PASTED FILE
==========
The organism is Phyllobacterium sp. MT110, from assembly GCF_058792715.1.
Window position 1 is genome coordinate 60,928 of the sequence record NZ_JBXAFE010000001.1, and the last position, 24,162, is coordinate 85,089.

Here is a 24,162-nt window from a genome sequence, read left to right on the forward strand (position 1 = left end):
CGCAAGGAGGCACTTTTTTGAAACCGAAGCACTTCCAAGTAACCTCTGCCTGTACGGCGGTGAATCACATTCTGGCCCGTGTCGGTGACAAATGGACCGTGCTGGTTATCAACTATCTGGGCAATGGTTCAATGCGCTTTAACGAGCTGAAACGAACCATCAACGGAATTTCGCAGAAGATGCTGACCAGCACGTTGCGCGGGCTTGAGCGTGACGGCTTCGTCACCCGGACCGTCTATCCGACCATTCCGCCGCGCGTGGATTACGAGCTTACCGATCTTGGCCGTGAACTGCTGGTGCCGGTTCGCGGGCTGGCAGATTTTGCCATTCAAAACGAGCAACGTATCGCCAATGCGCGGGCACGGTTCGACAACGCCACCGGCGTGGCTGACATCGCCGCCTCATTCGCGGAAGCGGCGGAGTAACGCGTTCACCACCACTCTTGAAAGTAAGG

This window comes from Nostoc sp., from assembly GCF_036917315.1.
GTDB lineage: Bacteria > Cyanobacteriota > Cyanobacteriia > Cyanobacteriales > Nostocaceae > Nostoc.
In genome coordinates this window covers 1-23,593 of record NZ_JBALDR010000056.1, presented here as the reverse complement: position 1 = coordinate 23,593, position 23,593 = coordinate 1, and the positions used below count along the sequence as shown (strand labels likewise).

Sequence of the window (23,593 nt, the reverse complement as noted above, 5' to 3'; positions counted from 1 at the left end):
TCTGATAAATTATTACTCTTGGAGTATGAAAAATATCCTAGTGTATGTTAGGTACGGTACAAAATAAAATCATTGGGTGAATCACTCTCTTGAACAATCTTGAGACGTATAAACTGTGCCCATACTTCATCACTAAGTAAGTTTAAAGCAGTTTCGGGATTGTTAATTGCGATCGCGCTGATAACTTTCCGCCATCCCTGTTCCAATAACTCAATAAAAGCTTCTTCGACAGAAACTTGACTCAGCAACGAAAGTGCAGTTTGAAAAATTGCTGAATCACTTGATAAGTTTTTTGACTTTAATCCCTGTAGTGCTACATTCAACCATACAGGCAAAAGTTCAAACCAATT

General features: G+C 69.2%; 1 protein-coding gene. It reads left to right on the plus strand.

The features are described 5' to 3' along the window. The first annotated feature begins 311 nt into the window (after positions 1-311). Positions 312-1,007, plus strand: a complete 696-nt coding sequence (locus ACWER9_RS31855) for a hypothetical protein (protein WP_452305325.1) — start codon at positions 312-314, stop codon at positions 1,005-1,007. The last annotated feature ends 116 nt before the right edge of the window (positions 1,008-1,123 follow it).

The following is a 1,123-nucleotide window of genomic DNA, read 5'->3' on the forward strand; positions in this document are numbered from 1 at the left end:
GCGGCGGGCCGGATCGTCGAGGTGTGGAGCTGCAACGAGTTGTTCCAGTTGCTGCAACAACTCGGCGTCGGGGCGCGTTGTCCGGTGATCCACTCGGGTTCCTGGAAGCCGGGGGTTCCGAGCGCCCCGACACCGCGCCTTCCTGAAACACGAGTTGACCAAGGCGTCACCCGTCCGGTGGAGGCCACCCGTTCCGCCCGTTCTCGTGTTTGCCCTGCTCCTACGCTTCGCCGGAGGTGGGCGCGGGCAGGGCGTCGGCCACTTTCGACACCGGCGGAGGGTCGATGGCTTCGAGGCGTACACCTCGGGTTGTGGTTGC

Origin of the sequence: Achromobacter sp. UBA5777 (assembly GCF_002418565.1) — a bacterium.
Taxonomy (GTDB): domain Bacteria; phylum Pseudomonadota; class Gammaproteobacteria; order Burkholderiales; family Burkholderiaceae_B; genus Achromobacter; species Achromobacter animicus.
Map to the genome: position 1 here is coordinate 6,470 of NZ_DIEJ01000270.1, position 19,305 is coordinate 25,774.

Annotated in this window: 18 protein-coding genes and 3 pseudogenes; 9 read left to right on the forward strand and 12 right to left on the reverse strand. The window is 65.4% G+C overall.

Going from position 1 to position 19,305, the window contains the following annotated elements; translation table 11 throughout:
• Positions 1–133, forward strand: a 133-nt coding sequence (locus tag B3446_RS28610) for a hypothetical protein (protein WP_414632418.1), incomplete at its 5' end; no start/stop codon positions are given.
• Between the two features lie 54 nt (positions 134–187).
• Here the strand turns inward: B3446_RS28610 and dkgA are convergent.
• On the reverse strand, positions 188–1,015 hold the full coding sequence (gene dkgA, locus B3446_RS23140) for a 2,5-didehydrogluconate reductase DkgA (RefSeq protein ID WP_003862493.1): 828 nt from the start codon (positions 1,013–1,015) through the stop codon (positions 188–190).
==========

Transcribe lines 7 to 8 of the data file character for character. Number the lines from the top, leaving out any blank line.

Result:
In genome coordinates this window covers 1-23,593 of record NZ_JBALDR010000056.1, presented here as the reverse complement: position 1 = coordinate 23,593, position 23,593 = coordinate 1, and the positions used below count along the sequence as shown (strand labels likewise).

Sequence of the window (23,593 nt, the reverse complement as noted above, 5' to 3'; positions counted from 1 at the left end):